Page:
A report from the Geospatial Commission encourages local authorities to use new sources of data, including from car leasing companies, telecoms operators and electricity networks
Local authorities can improve decisions on locating electric vehicle chargers by using data standards, tapping information held by the private sector and using proxy methods to fill gaps, according to a report by the Geospatial Commission.
The report, Charging Ahead, points out that although the number of public charging devices has tripled over the last four years to more than 44,000 in July 2023, the government estimates the UK will need at least 300,000 by 2030.
The July data from the Department for Transport shows big differences in the number of chargers. London has 152 public charging devices per 100,000 people, Scotland has 73, north-west England 39 and Northern Ireland just 23.
The Geospatial Commission says that the private sector has strong data on electric vehicle locations as around two-thirds of new registrations are made by corporate fleet owners and leasing companies, which may show where the vehicles are used rather than just registered. “There is a mutually beneficial opportunity for the public and private sectors to test safe and commercially sensitive ways to unlock this data,” the report says.
It also suggests that population movement data from mobile network operators may help to identify useful locations, while information from electricity distribution network operators can indicate the potential cost and capacity of charging there.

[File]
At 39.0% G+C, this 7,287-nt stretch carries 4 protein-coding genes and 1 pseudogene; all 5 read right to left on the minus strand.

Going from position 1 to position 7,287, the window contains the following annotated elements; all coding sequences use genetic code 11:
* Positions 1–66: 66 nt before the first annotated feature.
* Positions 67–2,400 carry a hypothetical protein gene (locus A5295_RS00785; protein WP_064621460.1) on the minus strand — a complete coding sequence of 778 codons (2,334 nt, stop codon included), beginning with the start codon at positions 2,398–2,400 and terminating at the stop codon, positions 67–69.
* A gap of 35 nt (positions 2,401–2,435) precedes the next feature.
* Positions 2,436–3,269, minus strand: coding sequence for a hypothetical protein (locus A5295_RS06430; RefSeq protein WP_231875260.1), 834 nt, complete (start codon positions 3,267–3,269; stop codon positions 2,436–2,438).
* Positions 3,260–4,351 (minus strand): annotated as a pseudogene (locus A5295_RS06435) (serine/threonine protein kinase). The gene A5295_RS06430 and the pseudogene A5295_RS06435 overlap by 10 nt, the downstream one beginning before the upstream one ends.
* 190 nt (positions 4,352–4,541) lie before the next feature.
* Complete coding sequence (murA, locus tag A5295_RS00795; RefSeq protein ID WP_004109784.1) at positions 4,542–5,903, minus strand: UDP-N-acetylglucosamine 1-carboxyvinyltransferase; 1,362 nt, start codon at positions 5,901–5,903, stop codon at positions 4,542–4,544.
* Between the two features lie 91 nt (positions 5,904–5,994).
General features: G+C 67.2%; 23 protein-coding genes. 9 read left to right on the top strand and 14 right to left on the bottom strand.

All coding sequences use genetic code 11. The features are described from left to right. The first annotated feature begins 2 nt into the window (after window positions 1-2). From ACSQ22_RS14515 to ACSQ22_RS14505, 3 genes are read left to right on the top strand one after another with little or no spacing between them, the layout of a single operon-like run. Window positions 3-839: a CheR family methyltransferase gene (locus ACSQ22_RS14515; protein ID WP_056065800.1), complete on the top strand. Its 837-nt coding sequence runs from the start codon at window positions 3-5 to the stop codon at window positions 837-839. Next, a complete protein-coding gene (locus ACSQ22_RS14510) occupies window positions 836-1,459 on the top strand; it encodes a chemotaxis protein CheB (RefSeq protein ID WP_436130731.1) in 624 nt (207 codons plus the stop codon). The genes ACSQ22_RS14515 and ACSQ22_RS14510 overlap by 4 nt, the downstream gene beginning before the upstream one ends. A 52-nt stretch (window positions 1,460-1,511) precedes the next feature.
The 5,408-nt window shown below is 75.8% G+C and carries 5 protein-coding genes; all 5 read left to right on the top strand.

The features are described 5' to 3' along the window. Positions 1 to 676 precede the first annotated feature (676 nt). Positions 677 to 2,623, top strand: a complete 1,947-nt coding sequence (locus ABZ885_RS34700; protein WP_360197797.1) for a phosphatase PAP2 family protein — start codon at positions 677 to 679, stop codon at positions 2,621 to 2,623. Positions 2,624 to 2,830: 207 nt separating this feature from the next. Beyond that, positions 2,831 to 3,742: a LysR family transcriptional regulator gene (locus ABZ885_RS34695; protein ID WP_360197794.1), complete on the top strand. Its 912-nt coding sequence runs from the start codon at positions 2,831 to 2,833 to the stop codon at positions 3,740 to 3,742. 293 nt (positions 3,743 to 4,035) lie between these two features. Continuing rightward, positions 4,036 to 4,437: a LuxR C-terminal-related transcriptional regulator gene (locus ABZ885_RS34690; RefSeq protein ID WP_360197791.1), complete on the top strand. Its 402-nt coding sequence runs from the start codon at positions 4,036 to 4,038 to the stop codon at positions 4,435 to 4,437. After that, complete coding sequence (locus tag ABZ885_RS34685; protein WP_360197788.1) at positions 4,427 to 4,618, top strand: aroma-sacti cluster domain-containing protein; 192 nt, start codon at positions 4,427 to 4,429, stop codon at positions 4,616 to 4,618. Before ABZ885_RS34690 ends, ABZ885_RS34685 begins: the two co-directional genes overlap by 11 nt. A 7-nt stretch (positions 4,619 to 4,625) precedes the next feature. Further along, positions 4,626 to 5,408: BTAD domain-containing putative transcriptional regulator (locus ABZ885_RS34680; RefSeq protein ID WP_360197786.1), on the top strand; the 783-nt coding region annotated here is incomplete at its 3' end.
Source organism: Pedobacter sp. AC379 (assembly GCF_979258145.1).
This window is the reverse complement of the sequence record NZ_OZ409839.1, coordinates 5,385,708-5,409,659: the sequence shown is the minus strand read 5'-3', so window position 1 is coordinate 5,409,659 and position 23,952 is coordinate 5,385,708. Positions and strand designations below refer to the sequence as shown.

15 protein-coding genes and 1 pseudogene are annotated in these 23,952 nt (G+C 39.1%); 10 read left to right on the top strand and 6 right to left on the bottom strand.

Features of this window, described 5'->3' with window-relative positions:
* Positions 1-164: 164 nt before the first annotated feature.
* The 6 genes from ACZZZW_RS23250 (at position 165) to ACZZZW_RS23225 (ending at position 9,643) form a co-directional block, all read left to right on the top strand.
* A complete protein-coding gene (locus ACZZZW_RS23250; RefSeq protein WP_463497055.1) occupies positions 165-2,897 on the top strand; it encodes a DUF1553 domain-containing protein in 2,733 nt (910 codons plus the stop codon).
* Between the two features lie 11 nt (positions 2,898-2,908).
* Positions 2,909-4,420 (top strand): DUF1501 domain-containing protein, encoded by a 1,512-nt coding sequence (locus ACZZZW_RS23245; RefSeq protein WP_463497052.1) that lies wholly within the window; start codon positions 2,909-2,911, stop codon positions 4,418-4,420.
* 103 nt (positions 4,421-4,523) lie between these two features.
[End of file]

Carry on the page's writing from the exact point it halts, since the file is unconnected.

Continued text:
Scottish and Southern Electricity Networks and UK Power Networks, which distribute electricity in the east and southeast of England and the north of Scotland, provide data to LAEP+, a tool that local authorities can use to assess the grid capacity on specific roads.
Charging electric vehicles at home in areas that lack off-street parking is often difficult. While the government is developing a national dataset that will provide local authorities with information on this, other data can be used as a proxy in the meantime.
The report says that some local authorities are identifying areas that lack off-street parking by looking for terraces rather than detached houses or using sociodemographic data on neighbourhoods such as Experian’s Mosaic service.
The commission says that using proxy data is often sufficient to make decisions. “We found that in most cases local authorities are satisfied with starting off with ‘good enough’ information which does not require very high levels of specificity and granularity,” the report says.